For a given project, how do you determine if, when, and how much an instructional designer and instructional design are needed? This is the Big Question on the Learning Circuits Blog this month.
You might as well ask how much design is needed to manufacture an automobile. The answer is "the optimal amountt," and that’s determined by judgment based on relevant experience, and it comes up different for a Fiat than for a Ferrari. There’s no formula because oversimplifying an unruly world inevitably leads you to the wrong place.
Some instructional designers believe that learning is learning. I disagree. Why should we assume that the same instructional design approach is valid for cognitive learning, emotional learning, physical learning, disciplined listening, and wine tasting? Minds on Fire by John Seely Brown and Richard Adler in the current Educause Review advocates replacing learning to know with learning to be. Learning is contextual, as is the answer to this month’s big question.
Does anyone believe there’s a single approach for these wildly different forms of learning?
learning to talk
learning to crawl
learning your ABCs
learning to fear the number 13
learning to meditate
learning to speak French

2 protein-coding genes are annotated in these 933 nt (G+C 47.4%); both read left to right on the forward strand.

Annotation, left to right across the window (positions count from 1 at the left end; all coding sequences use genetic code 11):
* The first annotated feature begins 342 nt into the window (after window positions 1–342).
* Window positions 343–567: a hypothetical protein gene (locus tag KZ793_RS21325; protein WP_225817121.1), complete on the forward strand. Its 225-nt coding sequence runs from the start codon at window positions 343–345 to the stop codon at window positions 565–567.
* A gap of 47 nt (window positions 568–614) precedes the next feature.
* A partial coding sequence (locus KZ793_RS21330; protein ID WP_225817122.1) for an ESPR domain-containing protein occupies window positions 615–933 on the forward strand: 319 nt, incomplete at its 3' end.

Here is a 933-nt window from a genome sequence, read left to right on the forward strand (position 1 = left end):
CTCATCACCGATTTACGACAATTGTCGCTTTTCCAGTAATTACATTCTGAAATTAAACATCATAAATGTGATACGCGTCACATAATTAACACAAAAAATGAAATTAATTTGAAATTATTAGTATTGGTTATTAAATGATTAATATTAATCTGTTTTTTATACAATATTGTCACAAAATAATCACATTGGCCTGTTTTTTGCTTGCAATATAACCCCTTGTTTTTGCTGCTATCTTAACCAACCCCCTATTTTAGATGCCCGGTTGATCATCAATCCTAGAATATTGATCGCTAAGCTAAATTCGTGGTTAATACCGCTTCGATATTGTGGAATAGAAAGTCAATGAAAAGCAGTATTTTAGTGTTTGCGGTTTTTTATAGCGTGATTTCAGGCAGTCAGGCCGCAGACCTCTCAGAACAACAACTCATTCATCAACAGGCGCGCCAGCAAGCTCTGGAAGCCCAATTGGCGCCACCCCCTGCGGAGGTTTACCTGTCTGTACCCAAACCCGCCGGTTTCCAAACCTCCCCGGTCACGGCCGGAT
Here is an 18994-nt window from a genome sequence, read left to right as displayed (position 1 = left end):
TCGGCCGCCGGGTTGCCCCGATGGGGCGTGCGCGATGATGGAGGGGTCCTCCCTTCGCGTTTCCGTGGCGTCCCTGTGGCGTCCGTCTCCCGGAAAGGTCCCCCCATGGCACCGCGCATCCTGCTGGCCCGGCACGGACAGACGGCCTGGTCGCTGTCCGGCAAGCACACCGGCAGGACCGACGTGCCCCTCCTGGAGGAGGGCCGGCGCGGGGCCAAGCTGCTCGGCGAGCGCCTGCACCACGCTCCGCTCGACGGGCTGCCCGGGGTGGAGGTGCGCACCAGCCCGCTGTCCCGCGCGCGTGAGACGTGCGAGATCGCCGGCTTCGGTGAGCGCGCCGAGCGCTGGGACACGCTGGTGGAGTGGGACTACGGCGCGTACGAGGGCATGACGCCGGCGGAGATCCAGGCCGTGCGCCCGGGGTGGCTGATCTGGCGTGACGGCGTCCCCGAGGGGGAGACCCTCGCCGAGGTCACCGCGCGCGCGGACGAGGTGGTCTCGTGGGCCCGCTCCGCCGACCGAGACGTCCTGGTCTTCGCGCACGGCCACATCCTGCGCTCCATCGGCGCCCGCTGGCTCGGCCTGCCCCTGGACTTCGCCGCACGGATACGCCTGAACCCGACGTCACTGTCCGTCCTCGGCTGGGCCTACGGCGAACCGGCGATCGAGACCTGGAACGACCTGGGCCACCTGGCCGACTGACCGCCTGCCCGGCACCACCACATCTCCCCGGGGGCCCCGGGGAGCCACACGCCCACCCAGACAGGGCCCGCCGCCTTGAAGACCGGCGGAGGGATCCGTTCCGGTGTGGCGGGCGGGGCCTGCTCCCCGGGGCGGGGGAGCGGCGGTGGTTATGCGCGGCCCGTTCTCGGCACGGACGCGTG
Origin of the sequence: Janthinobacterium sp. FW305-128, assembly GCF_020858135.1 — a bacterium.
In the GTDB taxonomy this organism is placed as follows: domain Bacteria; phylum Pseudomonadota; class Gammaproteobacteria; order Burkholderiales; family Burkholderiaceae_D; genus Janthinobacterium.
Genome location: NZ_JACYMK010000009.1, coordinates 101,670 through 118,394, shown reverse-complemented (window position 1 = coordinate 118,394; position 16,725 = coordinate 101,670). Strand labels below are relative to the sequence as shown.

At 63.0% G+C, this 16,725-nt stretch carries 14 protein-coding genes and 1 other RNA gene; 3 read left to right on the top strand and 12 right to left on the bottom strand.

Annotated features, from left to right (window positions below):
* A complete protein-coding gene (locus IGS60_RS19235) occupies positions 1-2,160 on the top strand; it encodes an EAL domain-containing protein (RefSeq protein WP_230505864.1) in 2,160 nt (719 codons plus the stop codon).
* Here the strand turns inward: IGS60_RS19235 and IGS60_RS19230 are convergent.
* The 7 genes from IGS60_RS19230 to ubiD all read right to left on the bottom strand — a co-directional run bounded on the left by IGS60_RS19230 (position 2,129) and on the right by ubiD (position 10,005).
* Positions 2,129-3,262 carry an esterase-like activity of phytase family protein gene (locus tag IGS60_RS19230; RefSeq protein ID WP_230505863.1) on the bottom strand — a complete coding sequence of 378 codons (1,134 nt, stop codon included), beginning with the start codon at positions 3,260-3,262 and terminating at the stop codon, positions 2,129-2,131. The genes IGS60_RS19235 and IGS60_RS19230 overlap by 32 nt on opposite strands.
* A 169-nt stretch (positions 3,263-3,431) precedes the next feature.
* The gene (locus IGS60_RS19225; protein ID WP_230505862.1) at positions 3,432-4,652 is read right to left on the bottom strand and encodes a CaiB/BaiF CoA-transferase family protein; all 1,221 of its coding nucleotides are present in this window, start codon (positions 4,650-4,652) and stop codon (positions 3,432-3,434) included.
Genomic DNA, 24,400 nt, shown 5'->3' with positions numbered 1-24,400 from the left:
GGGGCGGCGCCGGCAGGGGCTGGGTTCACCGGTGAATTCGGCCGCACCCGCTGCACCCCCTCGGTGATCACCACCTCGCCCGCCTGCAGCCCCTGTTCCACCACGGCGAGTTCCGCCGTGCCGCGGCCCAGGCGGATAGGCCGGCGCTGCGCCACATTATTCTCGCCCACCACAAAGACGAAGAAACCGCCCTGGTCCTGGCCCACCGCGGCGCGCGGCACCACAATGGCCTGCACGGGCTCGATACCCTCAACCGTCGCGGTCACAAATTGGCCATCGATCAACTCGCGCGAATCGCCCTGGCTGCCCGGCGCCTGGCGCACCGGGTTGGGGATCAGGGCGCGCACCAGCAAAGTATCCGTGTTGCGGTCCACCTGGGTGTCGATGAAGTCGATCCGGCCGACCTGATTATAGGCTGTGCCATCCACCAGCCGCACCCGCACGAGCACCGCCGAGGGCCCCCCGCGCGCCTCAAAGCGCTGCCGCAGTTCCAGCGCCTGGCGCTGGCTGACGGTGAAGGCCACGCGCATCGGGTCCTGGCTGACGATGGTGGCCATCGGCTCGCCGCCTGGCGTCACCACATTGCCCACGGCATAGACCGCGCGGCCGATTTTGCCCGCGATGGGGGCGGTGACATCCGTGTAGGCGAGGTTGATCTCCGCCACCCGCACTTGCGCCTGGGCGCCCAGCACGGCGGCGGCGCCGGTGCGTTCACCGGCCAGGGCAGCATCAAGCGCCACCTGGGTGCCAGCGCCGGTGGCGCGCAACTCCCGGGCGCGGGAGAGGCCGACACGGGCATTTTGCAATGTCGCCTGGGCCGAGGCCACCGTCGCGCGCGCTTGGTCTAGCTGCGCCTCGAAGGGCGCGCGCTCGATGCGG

learning the way to the store
learning who to trust
learning with my pal Sally
learning how to sell
learning Ruby on Rails
learning where the answers are
learning to negotiate
learning to play piano
learning to rollerblade
learning to taste wine critically
learning to cook bread
learning to lead effectively
We’ve considered this issue before.
I’m confident some people are going to forcefit ADDIE or HPT to any situation that pops up. That works only if you water ADDIE and HPT down beyond recoginiton. Instructional design does not own the patent on this basic approach humans use to solve problems:
- figure out what you want to do
- explore the environment
- prototype a potential solution
- try it
- back to step 1 if it doesn’t work
The answer this month’s Big Question is: common sense and intuition.